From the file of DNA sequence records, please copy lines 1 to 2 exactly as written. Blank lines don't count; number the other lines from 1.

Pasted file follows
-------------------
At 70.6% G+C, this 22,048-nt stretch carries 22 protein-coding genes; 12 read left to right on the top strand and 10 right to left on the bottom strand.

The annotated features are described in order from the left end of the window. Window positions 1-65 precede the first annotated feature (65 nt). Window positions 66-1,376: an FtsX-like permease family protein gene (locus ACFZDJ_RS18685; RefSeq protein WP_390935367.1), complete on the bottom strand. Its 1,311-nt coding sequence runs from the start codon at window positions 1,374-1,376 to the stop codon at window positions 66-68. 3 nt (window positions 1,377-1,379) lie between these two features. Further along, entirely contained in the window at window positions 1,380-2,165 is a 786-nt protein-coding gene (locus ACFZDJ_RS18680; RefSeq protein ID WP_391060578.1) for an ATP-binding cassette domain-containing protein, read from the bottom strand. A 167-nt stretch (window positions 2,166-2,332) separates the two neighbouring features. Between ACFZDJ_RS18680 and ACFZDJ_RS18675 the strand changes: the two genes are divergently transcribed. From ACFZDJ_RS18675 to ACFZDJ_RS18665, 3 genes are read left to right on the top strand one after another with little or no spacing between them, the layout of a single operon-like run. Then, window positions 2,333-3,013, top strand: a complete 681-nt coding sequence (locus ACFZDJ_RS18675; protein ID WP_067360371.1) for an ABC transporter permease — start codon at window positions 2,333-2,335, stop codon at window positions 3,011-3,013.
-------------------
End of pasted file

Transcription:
At 70.6% G+C, this 22,048-nt stretch carries 22 protein-coding genes; 12 read left to right on the top strand and 10 right to left on the bottom strand.

The annotated features are described in order from the left end of the window. Window positions 1-65 precede the first annotated feature (65 nt). Window positions 66-1,376: an FtsX-like permease family protein gene (locus ACFZDJ_RS18685; RefSeq protein WP_390935367.1), complete on the bottom strand. Its 1,311-nt coding sequence runs from the start codon at window positions 1,374-1,376 to the stop codon at window positions 66-68. 3 nt (window positions 1,377-1,379) lie between these two features. Further along, entirely contained in the window at window positions 1,380-2,165 is a 786-nt protein-coding gene (locus ACFZDJ_RS18680; RefSeq protein ID WP_391060578.1) for an ATP-binding cassette domain-containing protein, read from the bottom strand. A 167-nt stretch (window positions 2,166-2,332) separates the two neighbouring features. Between ACFZDJ_RS18680 and ACFZDJ_RS18675 the strand changes: the two genes are divergently transcribed. From ACFZDJ_RS18675 to ACFZDJ_RS18665, 3 genes are read left to right on the top strand one after another with little or no spacing between them, the layout of a single operon-like run. Then, window positions 2,333-3,013, top strand: a complete 681-nt coding sequence (locus ACFZDJ_RS18675; protein ID WP_067360371.1) for an ABC transporter permease — start codon at window positions 2,333-2,335, stop codon at window positions 3,011-3,013.